Atrocities in Mount Elgon affect
Update July 11th 2008.
The acrid smell of burning suffused the air of Chebong'weny today
and palls of smoke dotted the horizon and disappeared over the
brow of the hills into Trans Nzoia.
It reminded me of the sights I saw early last year when the SLDF
were destroying homes in Chepyuk.
This time, however, it quickly emerged that the arsonists were not
agents of some criminal militia, but were representing the Kenyan
government. Forest Service askari had torched what I discovered
were something over fifty shambas in the area in a two day
For the displaced people of Chebong'weng this has been the third
time they have been terrorised. They were chased from their plots
in Chepyuk by the SLDF, forced off their new homes in Rift Valley
by the tribal post-election violence, and now are ground into
submission once again – this time by the administration.
At first no one would take responsibility. It was as if the
askaris (soldiers) had gone on a rampage of their own volition.
The truth, however, is that no one will accept they pushed the
button, but no well-trained quasi military unit will
systematically burn down the houses and granaries if hundreds of
people without being ordered to do so.
Little or no notice was given.
On Thursday a few forest service men told the wazee (elders) of
the village that on Friday they would have to leave the place
where they had taken refuge.
"They just said we had to go. They said they didn't care where we
went", said Luca Cheptai as he spoke to me outside what had once
been home to his family of eight, but which was by now just a heap
"Just go up the mountain. Go to Toboo, that is your refuge," was
what Kipsang Kapsiny said he was told to do. This was very strange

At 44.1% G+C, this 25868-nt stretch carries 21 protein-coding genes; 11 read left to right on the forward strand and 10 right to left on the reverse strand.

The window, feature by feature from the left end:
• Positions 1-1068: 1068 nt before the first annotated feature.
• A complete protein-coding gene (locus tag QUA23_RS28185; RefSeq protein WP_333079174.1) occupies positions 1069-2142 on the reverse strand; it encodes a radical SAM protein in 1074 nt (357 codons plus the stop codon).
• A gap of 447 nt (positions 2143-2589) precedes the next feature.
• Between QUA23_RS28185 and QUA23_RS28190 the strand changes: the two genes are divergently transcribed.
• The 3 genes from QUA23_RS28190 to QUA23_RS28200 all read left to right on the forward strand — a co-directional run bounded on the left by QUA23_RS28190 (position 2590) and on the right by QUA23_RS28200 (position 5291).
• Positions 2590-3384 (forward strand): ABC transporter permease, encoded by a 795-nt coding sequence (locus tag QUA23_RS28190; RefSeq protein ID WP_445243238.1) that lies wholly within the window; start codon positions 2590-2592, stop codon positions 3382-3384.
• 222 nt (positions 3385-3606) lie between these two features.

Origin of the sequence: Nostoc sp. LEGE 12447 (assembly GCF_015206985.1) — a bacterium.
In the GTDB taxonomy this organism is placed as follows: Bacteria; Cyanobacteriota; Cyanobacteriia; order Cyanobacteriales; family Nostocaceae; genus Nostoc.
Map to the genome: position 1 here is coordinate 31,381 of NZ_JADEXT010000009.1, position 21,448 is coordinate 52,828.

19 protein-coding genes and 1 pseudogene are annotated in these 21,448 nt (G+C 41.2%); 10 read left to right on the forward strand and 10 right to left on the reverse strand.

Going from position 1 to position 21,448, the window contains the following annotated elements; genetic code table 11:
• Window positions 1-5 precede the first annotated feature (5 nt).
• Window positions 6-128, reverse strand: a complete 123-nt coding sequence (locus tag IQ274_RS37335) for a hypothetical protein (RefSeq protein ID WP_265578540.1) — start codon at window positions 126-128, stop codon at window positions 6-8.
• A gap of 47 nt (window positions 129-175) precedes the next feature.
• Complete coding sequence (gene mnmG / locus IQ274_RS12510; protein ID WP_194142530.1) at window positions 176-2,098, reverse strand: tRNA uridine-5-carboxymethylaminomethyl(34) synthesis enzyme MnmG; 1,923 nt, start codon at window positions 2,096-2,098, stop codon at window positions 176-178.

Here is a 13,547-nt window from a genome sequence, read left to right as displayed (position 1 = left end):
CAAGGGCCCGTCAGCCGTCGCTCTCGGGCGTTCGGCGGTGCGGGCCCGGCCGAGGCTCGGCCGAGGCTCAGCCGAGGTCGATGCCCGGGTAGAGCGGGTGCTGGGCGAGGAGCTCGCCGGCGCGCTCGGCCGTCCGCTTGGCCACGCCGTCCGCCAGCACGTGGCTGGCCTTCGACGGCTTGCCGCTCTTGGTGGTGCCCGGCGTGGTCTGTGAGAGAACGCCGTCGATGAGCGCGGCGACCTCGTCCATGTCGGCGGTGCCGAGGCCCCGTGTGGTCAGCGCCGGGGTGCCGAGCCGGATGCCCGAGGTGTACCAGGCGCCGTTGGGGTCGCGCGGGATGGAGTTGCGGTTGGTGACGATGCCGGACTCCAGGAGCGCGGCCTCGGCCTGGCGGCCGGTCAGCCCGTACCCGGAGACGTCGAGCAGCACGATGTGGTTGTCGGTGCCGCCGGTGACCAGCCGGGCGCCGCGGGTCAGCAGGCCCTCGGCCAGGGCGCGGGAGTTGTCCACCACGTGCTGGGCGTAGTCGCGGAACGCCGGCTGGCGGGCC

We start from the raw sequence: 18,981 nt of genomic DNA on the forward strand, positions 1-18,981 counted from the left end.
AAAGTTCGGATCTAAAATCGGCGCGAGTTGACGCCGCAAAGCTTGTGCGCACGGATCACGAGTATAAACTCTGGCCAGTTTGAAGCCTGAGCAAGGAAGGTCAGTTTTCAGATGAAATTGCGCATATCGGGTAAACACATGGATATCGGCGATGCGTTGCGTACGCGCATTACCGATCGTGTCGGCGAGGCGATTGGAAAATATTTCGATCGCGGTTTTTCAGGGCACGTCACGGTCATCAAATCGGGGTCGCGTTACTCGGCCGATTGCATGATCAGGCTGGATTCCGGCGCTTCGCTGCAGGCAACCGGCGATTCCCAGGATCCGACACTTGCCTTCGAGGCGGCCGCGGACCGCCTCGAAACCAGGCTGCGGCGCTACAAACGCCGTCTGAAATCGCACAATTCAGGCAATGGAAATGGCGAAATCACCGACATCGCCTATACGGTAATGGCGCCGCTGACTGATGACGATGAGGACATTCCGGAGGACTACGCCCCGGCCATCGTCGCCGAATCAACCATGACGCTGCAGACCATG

as for the past several months the Mount Elgon District
Commissioner has been insisting that people come down from
Chepkitale. Now his Forest Service hit squad is ordering people to
go up. A confused message for already terrified and confused
People in Chebong'weny are confused because no official word was
given them. The District Forester had a meeting with local leaders
in May when they were told they could stay where they were until a
permanent settlement to the land issues was arrived at. No senior
person came with the message to quit on Thursday. No documents
were given. No official letters issued. In fact the askari even
refused to say specifically who had sent them.
This whole enterprise is so reminiscent of the SLDF campaign
strategy early in 2007. They would issue anonymous warnings one
day that they would be "hitting" a particular community the next.
No signatures; no one accepting the blame or the responsibility;
just unsigned threatening letters followed by a day of arson and
pillage. Just that this time there were not even letters. There
was pillage, though.
The government agents were not satisfied with making perhaps a
thousand people homeless and terrorising children, they decided
they wanted to the emulate the SLDF to a much greater extent than
that by stealing and destroying. At least that is the story told
by every person interviewed today.
Assuming every resident of the fifty or more homes was not